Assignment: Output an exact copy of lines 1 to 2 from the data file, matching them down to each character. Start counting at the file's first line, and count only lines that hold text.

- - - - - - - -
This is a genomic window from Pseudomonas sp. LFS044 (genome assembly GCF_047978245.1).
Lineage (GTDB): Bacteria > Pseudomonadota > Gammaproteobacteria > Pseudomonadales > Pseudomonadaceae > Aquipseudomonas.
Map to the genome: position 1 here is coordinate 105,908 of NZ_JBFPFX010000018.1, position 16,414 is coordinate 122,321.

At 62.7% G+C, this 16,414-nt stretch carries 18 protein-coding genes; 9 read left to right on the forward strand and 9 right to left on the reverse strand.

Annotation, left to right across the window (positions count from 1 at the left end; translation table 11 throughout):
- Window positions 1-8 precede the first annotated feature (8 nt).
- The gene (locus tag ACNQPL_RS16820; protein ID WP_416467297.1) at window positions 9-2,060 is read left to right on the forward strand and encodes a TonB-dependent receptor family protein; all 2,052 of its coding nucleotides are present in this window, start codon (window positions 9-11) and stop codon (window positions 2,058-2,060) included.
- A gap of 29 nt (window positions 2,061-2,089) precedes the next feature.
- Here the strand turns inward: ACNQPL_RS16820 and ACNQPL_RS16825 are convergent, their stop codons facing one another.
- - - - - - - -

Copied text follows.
This is a genomic window from Pseudomonas sp. LFS044 (genome assembly GCF_047978245.1).
Lineage (GTDB): Bacteria > Pseudomonadota > Gammaproteobacteria > Pseudomonadales > Pseudomonadaceae > Aquipseudomonas.